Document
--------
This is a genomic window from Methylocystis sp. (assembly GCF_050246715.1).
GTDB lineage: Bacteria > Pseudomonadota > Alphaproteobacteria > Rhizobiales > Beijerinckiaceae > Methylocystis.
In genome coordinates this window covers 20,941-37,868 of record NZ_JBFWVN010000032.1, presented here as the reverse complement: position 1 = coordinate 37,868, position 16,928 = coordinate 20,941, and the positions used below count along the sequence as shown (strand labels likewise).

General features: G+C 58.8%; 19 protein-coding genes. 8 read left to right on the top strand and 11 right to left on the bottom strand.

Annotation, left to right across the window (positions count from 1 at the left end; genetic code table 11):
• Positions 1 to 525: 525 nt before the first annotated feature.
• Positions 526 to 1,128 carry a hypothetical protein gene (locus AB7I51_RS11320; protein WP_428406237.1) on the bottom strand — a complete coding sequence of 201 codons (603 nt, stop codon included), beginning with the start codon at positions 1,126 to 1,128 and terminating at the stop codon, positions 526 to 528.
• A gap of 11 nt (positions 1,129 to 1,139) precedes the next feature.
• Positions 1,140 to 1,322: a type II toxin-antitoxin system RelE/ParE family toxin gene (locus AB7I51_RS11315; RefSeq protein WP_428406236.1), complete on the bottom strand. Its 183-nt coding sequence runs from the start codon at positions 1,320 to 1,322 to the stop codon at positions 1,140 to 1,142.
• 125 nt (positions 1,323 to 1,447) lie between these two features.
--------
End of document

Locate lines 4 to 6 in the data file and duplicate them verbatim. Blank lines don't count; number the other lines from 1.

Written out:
General features: G+C 58.8%; 19 protein-coding genes. 8 read left to right on the top strand and 11 right to left on the bottom strand.

Annotation, left to right across the window (positions count from 1 at the left end; genetic code table 11):
• Positions 1 to 525: 525 nt before the first annotated feature.